These days, it can seem like every chef has their own television show. From the smallest public television station to huge networks devoted to food, TV chefs occupy an inordinately large portion of the airwaves. This isn’t a recent phenomenon. Long before Emeril Lagasse and even Julia Child, folks were learning the ins and outs of cuisine from their televisions.
The distinction of the very first cook to have his own television show goes to Philip Harben, a self-taught cook whose main kitchen experience came from running a restaurant in a residential club for young professionals in London (novelist Agatha Christie was one of Harben’s clients there). During WWII, Harben cooked for the Royal Air Force. Once he got out, he did radio cooking shows for the BBC until 1946, when his first cooking show aired. Entitled “Cookery,” the program was just 10 minutes long. The very first dish cooked on TV? Lobster vol-au-vents. His program aired for years in different formats, and he was unquestionably Britain’s most famous cook for the next 10 years. As food rationing laws were still in effect for most of that time, sometimes it could be difficult to get hold of ingredients like sugar and meat; Harben often resorted to bringing in shares from his own allotments of rations to cook on the show.
As Harben’s tenure on the airwaves came to a close, a new, more glamorous figure appeared on UK sets. Fanny Cradock was a rare character: self-proclaimed psychic, married four times (twice bigamously), and living in poverty selling cleaning products door to door until she discovered the works of influential French chef Auguste Escoffier. She began cooking in earnest, working in restaurants and throwing elaborate dinner parties with her partner and paramour Johnnie Cradock. Her kitchen talents came naturally, Cradock insisted, because she had been a chef in a previous life. She began writing a cooking column called “Bon Viveur” in The Daily Telegraph in 1950, and by 1955 she had her own show, “Chez Bon Viveur.”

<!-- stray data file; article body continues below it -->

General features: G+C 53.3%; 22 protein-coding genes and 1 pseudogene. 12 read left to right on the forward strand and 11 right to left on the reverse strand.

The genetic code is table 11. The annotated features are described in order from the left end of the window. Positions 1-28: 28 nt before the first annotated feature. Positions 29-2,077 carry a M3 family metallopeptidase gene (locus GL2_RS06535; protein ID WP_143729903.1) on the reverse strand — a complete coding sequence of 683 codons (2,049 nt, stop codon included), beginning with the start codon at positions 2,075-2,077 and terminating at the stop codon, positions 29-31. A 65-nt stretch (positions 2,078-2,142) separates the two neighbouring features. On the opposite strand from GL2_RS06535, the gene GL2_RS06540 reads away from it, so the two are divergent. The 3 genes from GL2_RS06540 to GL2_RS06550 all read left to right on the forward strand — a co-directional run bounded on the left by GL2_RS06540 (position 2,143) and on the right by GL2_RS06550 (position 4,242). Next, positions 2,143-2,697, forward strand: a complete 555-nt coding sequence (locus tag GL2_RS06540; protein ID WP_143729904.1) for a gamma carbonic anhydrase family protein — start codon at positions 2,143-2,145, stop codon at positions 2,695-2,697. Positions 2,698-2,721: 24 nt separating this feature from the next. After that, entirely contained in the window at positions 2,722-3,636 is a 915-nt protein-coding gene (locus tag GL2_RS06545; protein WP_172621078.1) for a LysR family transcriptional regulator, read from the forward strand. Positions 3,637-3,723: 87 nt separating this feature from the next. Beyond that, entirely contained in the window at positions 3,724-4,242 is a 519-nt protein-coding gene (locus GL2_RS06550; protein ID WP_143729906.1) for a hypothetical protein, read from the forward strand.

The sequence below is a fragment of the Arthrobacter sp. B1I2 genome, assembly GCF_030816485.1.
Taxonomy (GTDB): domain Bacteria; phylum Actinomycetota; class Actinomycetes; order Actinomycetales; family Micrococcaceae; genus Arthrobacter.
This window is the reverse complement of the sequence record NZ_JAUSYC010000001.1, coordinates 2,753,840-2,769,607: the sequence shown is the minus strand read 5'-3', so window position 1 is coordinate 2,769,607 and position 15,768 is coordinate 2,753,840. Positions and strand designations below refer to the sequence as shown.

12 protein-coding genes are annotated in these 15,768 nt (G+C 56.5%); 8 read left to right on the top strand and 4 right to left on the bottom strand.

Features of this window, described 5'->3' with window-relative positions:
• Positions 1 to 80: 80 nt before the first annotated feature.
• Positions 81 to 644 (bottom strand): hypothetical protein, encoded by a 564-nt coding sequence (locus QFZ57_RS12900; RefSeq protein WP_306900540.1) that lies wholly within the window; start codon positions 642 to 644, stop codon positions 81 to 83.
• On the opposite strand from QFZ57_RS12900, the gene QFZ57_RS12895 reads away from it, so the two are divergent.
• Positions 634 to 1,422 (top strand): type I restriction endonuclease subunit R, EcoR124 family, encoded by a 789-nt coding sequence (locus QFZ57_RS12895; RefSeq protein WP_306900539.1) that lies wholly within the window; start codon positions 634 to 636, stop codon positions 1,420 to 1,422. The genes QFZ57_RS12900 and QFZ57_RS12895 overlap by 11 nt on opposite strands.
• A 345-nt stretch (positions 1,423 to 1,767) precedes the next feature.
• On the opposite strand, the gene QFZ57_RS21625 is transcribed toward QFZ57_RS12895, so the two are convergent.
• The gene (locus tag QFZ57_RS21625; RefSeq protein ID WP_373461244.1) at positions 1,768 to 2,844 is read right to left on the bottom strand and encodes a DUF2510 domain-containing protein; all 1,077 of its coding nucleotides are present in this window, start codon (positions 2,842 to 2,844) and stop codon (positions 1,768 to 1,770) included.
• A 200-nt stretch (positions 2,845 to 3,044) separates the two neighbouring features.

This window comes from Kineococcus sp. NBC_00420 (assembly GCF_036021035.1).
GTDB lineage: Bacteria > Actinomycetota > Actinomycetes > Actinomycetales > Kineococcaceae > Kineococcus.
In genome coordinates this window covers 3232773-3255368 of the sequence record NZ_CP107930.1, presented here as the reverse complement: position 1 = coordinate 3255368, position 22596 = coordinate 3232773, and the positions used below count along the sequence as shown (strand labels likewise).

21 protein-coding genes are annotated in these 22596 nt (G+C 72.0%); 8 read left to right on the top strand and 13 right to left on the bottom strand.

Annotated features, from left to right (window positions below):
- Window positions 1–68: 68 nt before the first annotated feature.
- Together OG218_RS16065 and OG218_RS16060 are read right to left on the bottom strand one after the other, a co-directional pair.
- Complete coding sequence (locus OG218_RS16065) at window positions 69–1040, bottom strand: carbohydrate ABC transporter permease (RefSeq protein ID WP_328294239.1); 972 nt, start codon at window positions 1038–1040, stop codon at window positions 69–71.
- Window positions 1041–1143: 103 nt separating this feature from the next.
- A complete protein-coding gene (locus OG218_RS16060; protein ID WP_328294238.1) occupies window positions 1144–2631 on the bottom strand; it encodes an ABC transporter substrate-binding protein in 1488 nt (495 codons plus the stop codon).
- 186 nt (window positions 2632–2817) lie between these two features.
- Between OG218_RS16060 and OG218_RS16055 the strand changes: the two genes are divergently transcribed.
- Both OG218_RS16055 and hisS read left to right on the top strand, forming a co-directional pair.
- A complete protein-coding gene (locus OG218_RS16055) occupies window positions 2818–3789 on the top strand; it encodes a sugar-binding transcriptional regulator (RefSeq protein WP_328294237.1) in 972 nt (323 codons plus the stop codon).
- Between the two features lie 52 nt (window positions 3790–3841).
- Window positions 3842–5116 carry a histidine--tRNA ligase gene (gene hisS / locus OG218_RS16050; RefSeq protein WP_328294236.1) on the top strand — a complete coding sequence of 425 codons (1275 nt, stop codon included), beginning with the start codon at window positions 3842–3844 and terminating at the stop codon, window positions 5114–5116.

Chez Bon Viveur was enormously influential in the UK, and Cradock was indisputably the first person to wear the title of “celebrity chef.” After the slim years of the post war period, Britons were ready for some glamour, and the kooky Ms. Cradock delivered in spades. She gave all her dishes French names (including the ones that were unquestionably English in nature, like Yorkshire pudding). She had a deep love of vegetable-based food dyes, and once colored a pot of scalloped potatoes green to match the rest of the dinner. With recipes for rose petal jam and baked hedgehog, Cradock introduced a generation of cooks to exotic ingredients.
In the United States, another gourmand was about to make his mark on the airwaves. James Beard is known now as a cookbook author, bon vivant and for the yearly chef award that bears his name. But he was also the very first American chef to cook on television. In 1946, a few months after Harben’s premiere, Beard first appeared on air in “I Love to Eat.” Sponsored by Borden Foods, it was a live show, just 15 minutes long, which aired on Fridays right after an instructional dance show and before boxing from Madison Square Garden. Unfortunately, since the show only lasted for a couple years, little is known about it—the technology to record live shows didn’t exist until 1947.
More is known about the second show to appear on U.S. airwaves. In 1947, chef and restaurateur Dione Lucas began her own program, “To The Queen’s Taste.” It ran on a local New York City station for two years. Lucas cooked decidedly French food (omelettes were her specialty) and even had guests like Salvador Dali appear on her show. But those early years of cooking TV were far from polished. In one of her more memorable episodes, Lucas attempted to demonstrate a chocolate soufflé for her audience. She prepared the batter and then took a fresh, already made soufflé out of the oven to show off her creation. Unfortunately, an unwitting electrician had unplugged the oven on set, and the soufflé was stone cold. Lucas was unable to do anything except continue to chat about the soufflé’s glamorous appearance, as chocolate and egg whites dissolved into a puddle before the astonished eyes of her guests.